Recently, I went to court with a young girl. Beautiful girl—delicately-featured, flawless pale skin—until I looked a little closer. A hint of a bruise was emerging from her carefully made-up forehead, and a glance at her arms betrayed tracks of purpled fingerprints and handprints from wrists to biceps. In the process of filling out a restraining order, she had to tell me about the hours-long assault that she endured.
She was trying to go to sleep—separately on the sofa, because he was yelling and screaming at her. He ripped her off the sofa by her hair, grasped her arms, and pulled her along the hallway until he lost his grip. She tried to crawl back into the living room, but he yanked her back by her hair or her arms—whatever he could gets his hands on—again and again. She knew he intended to “have sex” with her, and she did not want to go into the bedroom; she kicked and screamed for him to stop. He shoved her down to the floor, and kneeled on her neck, until—gasping for breath—she agreed to let him have “his way.” When he let her up and she went running for the front door, he grabbed her again. “My head smashed some mirrors in the house,” and he pushed her onto the bed…
“Wait! Can you back up a minute? What did you say?!”
“Do you mean that you ran your own head into mirrors in the house, or that he threw you head-first into mirrors in the house? How many?”
She had a vacant look about her, as if I should know the answer. I thought I did, but I had to be sure. “He chucked me into the hall mirror, and then I grabbed the bathroom door handle…he yanked my hands off, and pushed me into the bathroom sink, and I fell forward and hit my head on that mirror and it shattered, too. I started feeling dizzy, and queasy, and I just couldn’t stop him. He somehow managed to push and lift and shove me into the bedroom, and I fell into that mirror, too. The mirror at the head of the bed. I was screaming and crying for him to stop—I didn’t feel well—and he picked up a pillow and pushed it down over my face. I tried to kick him off me, but he was too strong. He said he wouldn’t take it off my face until I stopped screaming. I felt vomit coming up my throat. I think I passed out. The last thing I remember was hearing my baby crying.”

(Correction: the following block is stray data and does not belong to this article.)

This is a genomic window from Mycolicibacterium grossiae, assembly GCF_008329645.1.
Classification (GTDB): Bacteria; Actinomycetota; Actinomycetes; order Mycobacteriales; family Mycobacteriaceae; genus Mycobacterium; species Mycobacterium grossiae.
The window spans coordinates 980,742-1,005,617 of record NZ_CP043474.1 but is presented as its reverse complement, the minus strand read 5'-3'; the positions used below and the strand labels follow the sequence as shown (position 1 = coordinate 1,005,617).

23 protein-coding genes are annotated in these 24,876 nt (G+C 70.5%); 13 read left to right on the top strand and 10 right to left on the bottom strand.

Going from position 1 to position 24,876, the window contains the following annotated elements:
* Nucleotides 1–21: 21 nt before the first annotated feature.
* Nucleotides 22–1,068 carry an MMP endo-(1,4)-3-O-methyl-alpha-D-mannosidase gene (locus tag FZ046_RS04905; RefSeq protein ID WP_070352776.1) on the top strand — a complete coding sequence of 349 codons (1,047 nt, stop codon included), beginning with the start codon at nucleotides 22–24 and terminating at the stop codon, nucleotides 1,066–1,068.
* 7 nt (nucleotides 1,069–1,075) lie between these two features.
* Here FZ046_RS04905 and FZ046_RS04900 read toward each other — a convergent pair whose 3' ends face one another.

She was so matter-of-fact about all of this. About the fact that he hadn’t taken her to the hospital, despite her symptoms of a concussion; about how he called his mother and asked for advice; about how he stood over her and made her call out of work for 24 hours, so that her injuries would have a chance to go away and he wouldn’t get “in trouble” if the police were called (in New Hampshire, the police can make an arrest without a warrant for domestic assault for up to 12 hours after the incident). About how he took her car keys, her cell phone, then ripped the house phone from the wall so she couldn’t call for help. The more this girl opened her mouth, the more nauseated I became.
Her mother couldn’t understand the choices she made to keep going back. She was frustrated. She “couldn’t deal with this anymore,” and this better be her last time.
This girl was about the same age as I was when I left “him,” under very similar circumstances. My head didn’t break any mirrors that night, but the other similarities were too haunting. And for the first time, I had a blinding flash of insight into my parent’s despair as they watched me, time and time again, go back into a relationship with a less-than-manly louse who repeatedly put my life on the line. They must have been frightened out of their minds.
I called Mom to process this, and our conversation took us back to my sister’s wedding day, so many years ago, while I was still in high school. My sister’s “thank-you” gift to her bridesmaids, including me, was a dainty string of pearls to wear with our gowns. To any other woman, that gift would have been a welcome affirmation of a treasured friendship; to me, it represented danger. “He” had given me a mizpah coin necklace for Valentine’s Day that year, with very strict instructions that if I ever took the necklace off, it would prove that I didn’t love him. I was not to take it off. Ever.
My sister, on the other hand, was quite insistent that I wear her pearl string. It was her wedding day; she had every right to expect that I would—as her bridesmaid—do as she wished. But if you look closely at the wedding photo, there I am with the only solution I could fathom—wearing both. After an entire morning of being bullied by “him” (because he saw me without the coin) and cajoled by her, the stress of “damned if I do, damned if I don’t” was emblazoned on my face. A Mona Lisa smile was the best I could muster.
After causing the morning’s drama, “he” was ordered to stay away from the wedding reception—and still he managed to ruin that day. He parked outside the reception site, and garnered other wedding guests to retrieve me so that I could cater to his continuing demands. Was I really going to let him go hungry while he waited outside for me? Was I really going to dance, when he was outside miserable because he couldn’t be with me? Was I really going to choose my family over him? He reminded me there would be consequences to that—serious consequences. I did the best I could to maintain a celebratory face for my sister and family, but I was close to cracking.